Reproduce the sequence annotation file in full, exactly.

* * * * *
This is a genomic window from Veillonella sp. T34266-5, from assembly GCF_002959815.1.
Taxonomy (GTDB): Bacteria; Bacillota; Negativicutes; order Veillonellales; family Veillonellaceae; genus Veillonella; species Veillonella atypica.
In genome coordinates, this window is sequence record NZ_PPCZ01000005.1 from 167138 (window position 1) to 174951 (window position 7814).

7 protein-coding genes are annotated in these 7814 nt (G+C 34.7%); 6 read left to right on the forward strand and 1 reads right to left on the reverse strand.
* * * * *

This is a genomic window from Veillonella sp. T34266-5, from assembly GCF_002959815.1.
Taxonomy (GTDB): Bacteria; Bacillota; Negativicutes; order Veillonellales; family Veillonellaceae; genus Veillonella; species Veillonella atypica.
In genome coordinates, this window is sequence record NZ_PPCZ01000005.1 from 167138 (window position 1) to 174951 (window position 7814).

7 protein-coding genes are annotated in these 7814 nt (G+C 34.7%); 6 read left to right on the forward strand and 1 reads right to left on the reverse strand.